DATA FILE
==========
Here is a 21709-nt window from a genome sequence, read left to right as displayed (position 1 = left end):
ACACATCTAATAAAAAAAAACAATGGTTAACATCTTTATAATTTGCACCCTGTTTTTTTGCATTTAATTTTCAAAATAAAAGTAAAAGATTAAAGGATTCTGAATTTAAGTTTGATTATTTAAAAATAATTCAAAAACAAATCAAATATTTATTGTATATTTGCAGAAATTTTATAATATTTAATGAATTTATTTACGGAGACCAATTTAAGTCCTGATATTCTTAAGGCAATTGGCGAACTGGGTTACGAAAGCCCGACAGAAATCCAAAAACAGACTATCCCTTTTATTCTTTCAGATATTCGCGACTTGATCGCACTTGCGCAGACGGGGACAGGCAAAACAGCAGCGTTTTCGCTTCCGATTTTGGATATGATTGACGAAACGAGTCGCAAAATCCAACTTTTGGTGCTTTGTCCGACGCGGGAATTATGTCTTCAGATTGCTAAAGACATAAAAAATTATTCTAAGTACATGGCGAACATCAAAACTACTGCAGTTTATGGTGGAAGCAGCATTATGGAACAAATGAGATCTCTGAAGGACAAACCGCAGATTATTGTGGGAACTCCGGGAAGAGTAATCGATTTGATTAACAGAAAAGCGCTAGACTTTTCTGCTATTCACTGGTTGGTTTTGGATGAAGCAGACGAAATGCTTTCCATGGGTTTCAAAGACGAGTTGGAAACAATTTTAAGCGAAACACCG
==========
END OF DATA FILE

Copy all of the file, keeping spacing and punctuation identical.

Here is a 21709-nt window from a genome sequence, read left to right as displayed (position 1 = left end):
ACACATCTAATAAAAAAAAACAATGGTTAACATCTTTATAATTTGCACCCTGTTTTTTTGCATTTAATTTTCAAAATAAAAGTAAAAGATTAAAGGATTCTGAATTTAAGTTTGATTATTTAAAAATAATTCAAAAACAAATCAAATATTTATTGTATATTTGCAGAAATTTTATAATATTTAATGAATTTATTTACGGAGACCAATTTAAGTCCTGATATTCTTAAGGCAATTGGCGAACTGGGTTACGAAAGCCCGACAGAAATCCAAAAACAGACTATCCCTTTTATTCTTTCAGATATTCGCGACTTGATCGCACTTGCGCAGACGGGGACAGGCAAAACAGCAGCGTTTTCGCTTCCGATTTTGGATATGATTGACGAAACGAGTCGCAAAATCCAACTTTTGGTGCTTTGTCCGACGCGGGAATTATGTCTTCAGATTGCTAAAGACATAAAAAATTATTCTAAGTACATGGCGAACATCAAAACTACTGCAGTTTATGGTGGAAGCAGCATTATGGAACAAATGAGATCTCTGAAGGACAAACCGCAGATTATTGTGGGAACTCCGGGAAGAGTAATCGATTTGATTAACAGAAAAGCGCTAGACTTTTCTGCTATTCACTGGTTGGTTTTGGATGAAGCAGACGAAATGCTTTCCATGGGTTTCAAAGACGAGTTGGAAACAATTTTAAGCGAAACACCG